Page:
Total Pageviews

Friday, 1 July 2016


What lovely girls!

I feel so blessed to be a part of their daily lives.

I supported and encouraged their mother during the little one's birth
and welcomed the baby into the world.


This is one of the best things about living in Public Housing-
being a member of a close-knit community.

Their lovely mother has this to say,

'Public Housing means everything to us!  Coming to this country as a refugee, public housing gave me security and a safe home. There's a big difference between public housing and private housing. I lived in private rental place till I was offered my public housing flat. I did not like living in private rental. I felt like a different person there. Everyone just lives their own life. No-one cares about you.
I felt lonely. Public housing gave me confidence because everybody here is friendly. Public tenants come from a lot of different cultural backgrounds.'

In the Ethiopian culture everyone supports and cares for one another. There is no question of suffering alone through hard times. The community will rally around.
She goes on to say  "I think this is why there is so much suicide in this country. People are too much alone."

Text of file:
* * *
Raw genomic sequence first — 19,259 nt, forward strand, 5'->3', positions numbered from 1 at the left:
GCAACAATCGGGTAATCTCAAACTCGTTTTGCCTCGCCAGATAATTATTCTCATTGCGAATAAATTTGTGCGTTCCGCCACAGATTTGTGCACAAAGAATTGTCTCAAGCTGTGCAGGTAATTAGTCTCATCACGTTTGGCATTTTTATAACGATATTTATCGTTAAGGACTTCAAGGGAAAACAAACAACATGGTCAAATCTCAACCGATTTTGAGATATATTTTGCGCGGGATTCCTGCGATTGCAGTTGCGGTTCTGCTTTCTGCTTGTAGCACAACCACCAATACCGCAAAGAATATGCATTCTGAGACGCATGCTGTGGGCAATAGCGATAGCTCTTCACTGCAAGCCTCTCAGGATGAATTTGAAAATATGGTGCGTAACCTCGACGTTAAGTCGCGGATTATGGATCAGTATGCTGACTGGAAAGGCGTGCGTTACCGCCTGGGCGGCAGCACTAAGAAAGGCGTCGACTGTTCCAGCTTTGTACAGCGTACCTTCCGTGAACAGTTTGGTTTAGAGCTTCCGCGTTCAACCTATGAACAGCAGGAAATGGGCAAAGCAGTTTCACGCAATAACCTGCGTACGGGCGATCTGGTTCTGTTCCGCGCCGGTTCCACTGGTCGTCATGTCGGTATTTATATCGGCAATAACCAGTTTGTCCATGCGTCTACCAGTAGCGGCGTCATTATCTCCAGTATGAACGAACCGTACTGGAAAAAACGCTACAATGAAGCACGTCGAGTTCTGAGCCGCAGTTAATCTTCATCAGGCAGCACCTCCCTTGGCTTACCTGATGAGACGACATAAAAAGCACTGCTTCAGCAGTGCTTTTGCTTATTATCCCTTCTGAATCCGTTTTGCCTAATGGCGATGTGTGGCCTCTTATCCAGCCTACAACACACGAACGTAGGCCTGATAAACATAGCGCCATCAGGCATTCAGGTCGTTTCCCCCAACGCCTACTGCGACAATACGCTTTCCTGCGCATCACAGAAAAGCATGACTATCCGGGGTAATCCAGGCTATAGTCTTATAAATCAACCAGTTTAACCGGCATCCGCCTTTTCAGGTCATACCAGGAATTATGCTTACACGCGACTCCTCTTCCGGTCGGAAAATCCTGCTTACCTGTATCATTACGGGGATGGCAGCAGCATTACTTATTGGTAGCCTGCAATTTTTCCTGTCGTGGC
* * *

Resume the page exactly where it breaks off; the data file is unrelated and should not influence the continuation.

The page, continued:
People need to feel that they belong.

Australia is changing- and in some fundamental ways-  for the worse.
Our communities are at risk of being broken up and gentrified.
Vulnerable people are being left behind and poverty and homelessness are increasing.

In practice the doctrine of neoliberalism is swift and aggressive as it seeks to restructure society to the benefit of the elite. And money is its core defining value. It is stunning really how quickly these paradigm changes are taking place. If you are lucky it has not personally affected you yet.

When it comes to 'social capital' Public Housing communities are rich indeed.
Our communities are not without  challenges- sure, but that's par for the course everywhere.

If I could describe living in Public Housing in two words  I'd say cheerful and neighbourly.
Social inclusion, tolerance and looking out for one another are sound values that are part and parcel of our communities.

The covert way that public housing is disappearing and being privatised without common knowledge of it - well, I would not have thought it possible in Australia even four years ago.

And certainly not in the Australia I grew up in...


  1. Somehow i don't think we'll be heading in a better direction. The homeless should lay down their swags outside politicians homes, but even then, they'll probably just call in the AFP and deport us to some far off remote island somewhere - not dissimilar to Devils Island - Papillion.

  2. I agree but when they lay down there swags we will stand behind them and be there voice.

  3. YANI- I hang out with some people and all they talk about is money, work and business.
    And telling me how good they are.. They have no other topic of conversation. Boring as batshit.
    Well they wont be young forever. One day the illnesses will start and then maybe they’ll look at things differently. Then its welcome to my world… Hopefully there will be public housing still standing. If its still owned by us.